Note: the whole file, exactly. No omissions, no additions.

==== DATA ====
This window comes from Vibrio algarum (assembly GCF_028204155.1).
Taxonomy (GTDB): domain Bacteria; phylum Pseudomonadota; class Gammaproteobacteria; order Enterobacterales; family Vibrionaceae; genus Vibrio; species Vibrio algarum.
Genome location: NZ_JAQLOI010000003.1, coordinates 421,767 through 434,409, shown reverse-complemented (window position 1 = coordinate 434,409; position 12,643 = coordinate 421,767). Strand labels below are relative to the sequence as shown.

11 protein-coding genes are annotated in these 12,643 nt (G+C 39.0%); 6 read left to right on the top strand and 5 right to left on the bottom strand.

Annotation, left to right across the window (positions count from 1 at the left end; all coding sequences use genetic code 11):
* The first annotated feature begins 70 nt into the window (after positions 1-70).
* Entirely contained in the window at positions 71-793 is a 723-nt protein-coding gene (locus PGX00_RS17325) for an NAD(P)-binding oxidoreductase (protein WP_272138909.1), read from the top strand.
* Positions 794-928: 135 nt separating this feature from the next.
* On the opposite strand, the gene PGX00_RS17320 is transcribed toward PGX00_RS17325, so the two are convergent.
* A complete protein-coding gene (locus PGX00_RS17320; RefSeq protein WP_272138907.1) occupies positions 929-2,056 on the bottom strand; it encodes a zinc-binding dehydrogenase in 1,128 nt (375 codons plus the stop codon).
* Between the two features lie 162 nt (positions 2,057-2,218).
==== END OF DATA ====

This window comes from Vibrio algarum (assembly GCF_028204155.1).
Taxonomy (GTDB): domain Bacteria; phylum Pseudomonadota; class Gammaproteobacteria; order Enterobacterales; family Vibrionaceae; genus Vibrio; species Vibrio algarum.
Genome location: NZ_JAQLOI010000003.1, coordinates 421,767 through 434,409, shown reverse-complemented (window position 1 = coordinate 434,409; position 12,643 = coordinate 421,767). Strand labels below are relative to the sequence as shown.

11 protein-coding genes are annotated in these 12,643 nt (G+C 39.0%); 6 read left to right on the top strand and 5 right to left on the bottom strand.

Annotation, left to right across the window (positions count from 1 at the left end; all coding sequences use genetic code 11):
* The first annotated feature begins 70 nt into the window (after positions 1-70).
* Entirely contained in the window at positions 71-793 is a 723-nt protein-coding gene (locus PGX00_RS17325) for an NAD(P)-binding oxidoreductase (protein WP_272138909.1), read from the top strand.
* Positions 794-928: 135 nt separating this feature from the next.
* On the opposite strand, the gene PGX00_RS17320 is transcribed toward PGX00_RS17325, so the two are convergent.
* A complete protein-coding gene (locus PGX00_RS17320; RefSeq protein WP_272138907.1) occupies positions 929-2,056 on the bottom strand; it encodes a zinc-binding dehydrogenase in 1,128 nt (375 codons plus the stop codon).
* Between the two features lie 162 nt (positions 2,057-2,218).